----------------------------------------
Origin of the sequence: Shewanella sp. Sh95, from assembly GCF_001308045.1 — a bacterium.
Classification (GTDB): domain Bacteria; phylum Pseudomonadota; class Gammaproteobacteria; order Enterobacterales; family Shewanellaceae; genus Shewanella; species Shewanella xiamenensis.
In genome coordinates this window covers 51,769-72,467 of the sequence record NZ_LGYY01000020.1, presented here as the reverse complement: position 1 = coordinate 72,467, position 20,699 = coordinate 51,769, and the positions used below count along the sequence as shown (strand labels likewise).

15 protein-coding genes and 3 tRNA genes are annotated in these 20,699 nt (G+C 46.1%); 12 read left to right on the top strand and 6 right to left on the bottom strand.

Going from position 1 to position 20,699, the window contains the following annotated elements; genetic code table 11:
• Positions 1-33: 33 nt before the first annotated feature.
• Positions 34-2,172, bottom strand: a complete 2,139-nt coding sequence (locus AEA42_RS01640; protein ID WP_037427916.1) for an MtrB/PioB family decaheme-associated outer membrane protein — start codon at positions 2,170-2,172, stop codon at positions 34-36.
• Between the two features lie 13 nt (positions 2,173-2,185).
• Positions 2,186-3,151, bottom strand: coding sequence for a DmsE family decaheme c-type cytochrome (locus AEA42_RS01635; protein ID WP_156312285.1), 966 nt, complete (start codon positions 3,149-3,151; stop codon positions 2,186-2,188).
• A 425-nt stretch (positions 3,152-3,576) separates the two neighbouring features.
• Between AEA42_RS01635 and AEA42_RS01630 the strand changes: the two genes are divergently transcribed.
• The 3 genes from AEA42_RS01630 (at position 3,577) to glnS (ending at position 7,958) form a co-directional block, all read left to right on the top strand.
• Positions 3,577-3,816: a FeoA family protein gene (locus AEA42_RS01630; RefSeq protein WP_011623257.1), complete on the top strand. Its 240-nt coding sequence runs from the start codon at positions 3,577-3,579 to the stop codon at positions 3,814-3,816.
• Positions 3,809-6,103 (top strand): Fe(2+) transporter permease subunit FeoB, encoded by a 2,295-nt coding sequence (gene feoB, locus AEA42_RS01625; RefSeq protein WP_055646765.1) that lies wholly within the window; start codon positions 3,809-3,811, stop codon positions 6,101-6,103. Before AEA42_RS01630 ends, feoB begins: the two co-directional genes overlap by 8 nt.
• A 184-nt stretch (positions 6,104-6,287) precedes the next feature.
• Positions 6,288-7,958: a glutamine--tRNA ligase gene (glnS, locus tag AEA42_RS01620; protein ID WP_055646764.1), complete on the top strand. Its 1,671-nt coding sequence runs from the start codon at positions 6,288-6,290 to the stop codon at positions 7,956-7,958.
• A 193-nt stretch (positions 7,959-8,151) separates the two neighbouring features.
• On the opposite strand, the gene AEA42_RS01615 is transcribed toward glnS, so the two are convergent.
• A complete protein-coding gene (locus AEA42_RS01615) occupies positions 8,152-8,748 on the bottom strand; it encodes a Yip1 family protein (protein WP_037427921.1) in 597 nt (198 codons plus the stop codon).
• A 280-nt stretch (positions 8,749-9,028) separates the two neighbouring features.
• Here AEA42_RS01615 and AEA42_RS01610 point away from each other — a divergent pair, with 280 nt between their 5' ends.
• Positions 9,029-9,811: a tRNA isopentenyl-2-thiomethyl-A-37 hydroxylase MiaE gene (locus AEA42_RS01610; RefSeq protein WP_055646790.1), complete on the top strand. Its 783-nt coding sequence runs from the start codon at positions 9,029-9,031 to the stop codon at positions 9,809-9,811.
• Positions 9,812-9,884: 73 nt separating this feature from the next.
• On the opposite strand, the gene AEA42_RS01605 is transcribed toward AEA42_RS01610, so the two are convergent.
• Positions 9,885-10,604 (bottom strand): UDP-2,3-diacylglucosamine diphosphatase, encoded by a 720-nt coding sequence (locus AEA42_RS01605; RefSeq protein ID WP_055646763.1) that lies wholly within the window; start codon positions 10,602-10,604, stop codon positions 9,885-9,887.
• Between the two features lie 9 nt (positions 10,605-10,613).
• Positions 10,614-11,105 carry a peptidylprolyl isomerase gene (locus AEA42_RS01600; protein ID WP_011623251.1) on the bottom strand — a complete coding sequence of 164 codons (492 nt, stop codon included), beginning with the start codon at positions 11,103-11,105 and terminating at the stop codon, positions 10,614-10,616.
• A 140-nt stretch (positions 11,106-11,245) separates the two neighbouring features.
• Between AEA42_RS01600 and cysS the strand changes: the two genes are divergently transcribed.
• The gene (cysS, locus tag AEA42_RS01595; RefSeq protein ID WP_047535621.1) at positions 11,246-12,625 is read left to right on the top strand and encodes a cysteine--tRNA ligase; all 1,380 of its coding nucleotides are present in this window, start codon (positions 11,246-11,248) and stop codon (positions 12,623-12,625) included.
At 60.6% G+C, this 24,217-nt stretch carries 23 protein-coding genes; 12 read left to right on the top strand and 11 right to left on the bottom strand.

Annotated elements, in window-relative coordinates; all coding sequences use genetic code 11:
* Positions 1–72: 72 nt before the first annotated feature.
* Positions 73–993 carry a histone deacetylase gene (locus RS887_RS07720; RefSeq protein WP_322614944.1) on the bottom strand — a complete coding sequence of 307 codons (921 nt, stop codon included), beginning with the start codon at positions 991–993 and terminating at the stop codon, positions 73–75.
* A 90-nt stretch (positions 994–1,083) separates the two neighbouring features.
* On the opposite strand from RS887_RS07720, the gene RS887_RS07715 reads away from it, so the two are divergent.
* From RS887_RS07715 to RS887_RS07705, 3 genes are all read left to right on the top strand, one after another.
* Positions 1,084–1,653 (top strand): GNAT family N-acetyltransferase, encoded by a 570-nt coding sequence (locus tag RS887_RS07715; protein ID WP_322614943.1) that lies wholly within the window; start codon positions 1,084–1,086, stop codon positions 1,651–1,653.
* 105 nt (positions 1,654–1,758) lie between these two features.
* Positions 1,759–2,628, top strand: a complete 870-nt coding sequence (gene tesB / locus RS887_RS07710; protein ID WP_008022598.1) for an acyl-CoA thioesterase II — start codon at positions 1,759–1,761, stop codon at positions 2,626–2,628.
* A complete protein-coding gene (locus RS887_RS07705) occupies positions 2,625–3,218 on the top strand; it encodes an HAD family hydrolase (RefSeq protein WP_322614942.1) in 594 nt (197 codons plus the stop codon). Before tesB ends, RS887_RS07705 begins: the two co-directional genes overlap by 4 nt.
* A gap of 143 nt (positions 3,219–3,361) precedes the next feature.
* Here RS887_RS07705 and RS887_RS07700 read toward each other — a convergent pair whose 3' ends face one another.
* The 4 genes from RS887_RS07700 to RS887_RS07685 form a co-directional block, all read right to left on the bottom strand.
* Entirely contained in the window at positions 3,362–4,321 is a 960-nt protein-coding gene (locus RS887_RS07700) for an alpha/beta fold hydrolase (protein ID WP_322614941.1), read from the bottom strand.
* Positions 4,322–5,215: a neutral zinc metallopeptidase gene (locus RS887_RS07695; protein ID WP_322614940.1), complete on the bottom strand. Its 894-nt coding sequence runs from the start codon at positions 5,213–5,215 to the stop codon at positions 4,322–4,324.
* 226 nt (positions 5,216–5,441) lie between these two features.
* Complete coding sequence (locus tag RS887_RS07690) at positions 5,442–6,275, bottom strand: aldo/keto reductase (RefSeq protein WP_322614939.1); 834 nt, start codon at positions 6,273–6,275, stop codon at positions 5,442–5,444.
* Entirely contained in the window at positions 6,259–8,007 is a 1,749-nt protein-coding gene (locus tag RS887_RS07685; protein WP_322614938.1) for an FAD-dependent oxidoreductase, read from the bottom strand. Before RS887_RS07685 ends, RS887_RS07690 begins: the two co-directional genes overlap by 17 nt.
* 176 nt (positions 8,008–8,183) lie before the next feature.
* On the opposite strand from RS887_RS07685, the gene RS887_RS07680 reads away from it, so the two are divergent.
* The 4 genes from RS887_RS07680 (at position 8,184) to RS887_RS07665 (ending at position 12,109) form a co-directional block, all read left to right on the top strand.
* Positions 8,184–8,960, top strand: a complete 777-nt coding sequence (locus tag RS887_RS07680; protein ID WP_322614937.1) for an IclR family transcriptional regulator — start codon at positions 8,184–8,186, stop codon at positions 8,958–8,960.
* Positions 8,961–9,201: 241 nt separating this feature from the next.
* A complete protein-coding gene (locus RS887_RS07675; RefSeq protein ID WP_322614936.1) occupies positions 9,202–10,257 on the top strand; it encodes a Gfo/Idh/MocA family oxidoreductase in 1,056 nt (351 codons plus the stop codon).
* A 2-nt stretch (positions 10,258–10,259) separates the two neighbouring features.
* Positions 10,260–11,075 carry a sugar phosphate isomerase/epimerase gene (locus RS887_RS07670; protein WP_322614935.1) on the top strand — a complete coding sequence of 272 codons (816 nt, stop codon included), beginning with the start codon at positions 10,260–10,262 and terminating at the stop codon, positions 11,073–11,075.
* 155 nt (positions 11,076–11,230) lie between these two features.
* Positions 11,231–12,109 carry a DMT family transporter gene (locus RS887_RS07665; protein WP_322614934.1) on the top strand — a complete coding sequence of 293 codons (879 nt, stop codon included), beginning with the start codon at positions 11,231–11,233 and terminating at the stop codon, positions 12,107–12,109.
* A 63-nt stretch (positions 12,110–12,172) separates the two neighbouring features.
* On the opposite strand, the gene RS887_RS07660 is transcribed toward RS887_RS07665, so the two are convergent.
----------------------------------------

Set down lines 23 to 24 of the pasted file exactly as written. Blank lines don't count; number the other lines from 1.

• Positions 9,812-9,884: 73 nt separating this feature from the next.
• On the opposite strand, the gene AEA42_RS01605 is transcribed toward AEA42_RS01610, so the two are convergent.